Ryan Friedman, of Merrick, said hockey has always been his passion, and his pursuit for competing in the major leagues has persisted despite current circumstances. When the Covid-19 pandemic iced out tournaments from taking place in Nassau, Friedman migrated to Vermont to join a competitive team.
Now, the 17-year-old is one of the youngest players on the Vermont Lumberjacks, which competes in the Eastern Hockey League, an American Tier III Junior ice hockey league.
The John F. Kennedy High School junior first hit the ice as a toddler. While practicing at Newbridge Arena in Bellmore and IceWorks in Syosset — the practice facility for the New York Islanders — growing up, Friedman envisioned himself competing in the NHL. By middle school, he was playing for Bellmore-Merrick’s junior varsity Bulldogs ice hockey team as well as a travel squad that competed throughout the tri-state area.
Just before the pandemic reared its ugly head, the Bulldogs won their Nassau County championship game on March 12, 2020, against Massapequa. “Around that time, a lot of teams were canceling because that was the start of the pandemic,” Friedman’s father, Eric, said. “They won the championships, and the next day everything shut down.”
Gov. Andrew Cuomo announced on March 15, 2020, that all Nassau County public schools would be closed to limit the spread of Covid-19, resulting in the cancellation of extracurriculars and sports. That August, Nassau’s council of school superintendents voted unanimously to postpone the fall high school sports season, with the aim to condense all sports later in 2021.
While many local hockey teams suspended play, the Bulldogs continued with limitations. But during the first game of the season, Friedman broke his collarbone, which sidelined him for more than a month. By the second game the team folded for the season because it didn't have enough active players to compete, he explained.
After recovering from his injury, Friedman was desperate to hit the ice, he said. He practiced at local arenas on his own, but with no teams competing, he knew he had to pivot.
Friedman researched active junior league teams that weren’t restricted by the pandemic. He sent a text to Jack Lowry, a coach with the Vermont Lumberjacks, which got the puck moving.
“I just told him I was interested in playing for the team, and he said he’d love [for] me to call him,” Friedman recalled. “We went over everything and he said there was a spot open this season. He told me to come down here, and that was it.”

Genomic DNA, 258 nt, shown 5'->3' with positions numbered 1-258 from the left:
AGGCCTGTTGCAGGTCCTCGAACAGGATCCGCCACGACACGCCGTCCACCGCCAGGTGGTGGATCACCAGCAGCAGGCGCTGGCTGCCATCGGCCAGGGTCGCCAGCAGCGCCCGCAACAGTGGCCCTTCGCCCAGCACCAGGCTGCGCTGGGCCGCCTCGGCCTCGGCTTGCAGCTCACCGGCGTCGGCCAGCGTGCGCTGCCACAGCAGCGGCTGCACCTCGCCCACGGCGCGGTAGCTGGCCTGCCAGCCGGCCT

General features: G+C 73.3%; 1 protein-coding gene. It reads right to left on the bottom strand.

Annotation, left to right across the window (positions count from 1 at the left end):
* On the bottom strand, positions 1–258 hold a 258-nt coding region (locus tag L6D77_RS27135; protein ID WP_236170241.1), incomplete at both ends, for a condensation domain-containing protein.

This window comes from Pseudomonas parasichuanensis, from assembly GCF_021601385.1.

In mid-January, Friedman packed a weekend bag and headed for New Hampshire, where the team had been practicing since October. Shortly after, he gained a spot on the roster. After returning home and saying goodbye to his friends and family, Friedman moved in with his new teammates states away. He will play for the Lumberjacks for the next three years.
“I love junior hockey,” Friedman said. “The pace is much faster than the school team, more than what I was expecting. These are bigger guys, much older — I’m not used to the speed.” But there’s been a benefit, too. “We have a lot more time on the ice, so I’m able to get better and better,” he added.
Friedman is currently attending classes remotely, and if he keeps his grades up, he is nearly guaranteed a seat on a competitive college team. If the Bellmore-Merrick Central High School District shifts to a full, in-person learning model in September, Eric said, Friedman would be enrolled in online schooling specifically for student-athletes.
Friedman is expected to return to Merrick in April after the playoffs. Then, this summer, he will head back to Vermont to resume play. While he’s grateful for the opportunity, Friedman acknowledged that many of his fellow athletes back home in Nassau are unable to compete themselves.
“With games cancelled, it’s hard — they have one practice a week if they’re lucky,” he said. “I know some of these guys . . . want to play junior hockey, but they can’t get better because there’s not a lot of practice.”
Eric said he’s incredibly proud of his son for doing what he loves and living out his dreams. “I miss him, but he’s very independent and very driven and passionate about playing hockey,” he said. “He just has a lot of passion and a lot of heart. This is his dream, and I’m letting him go for it.”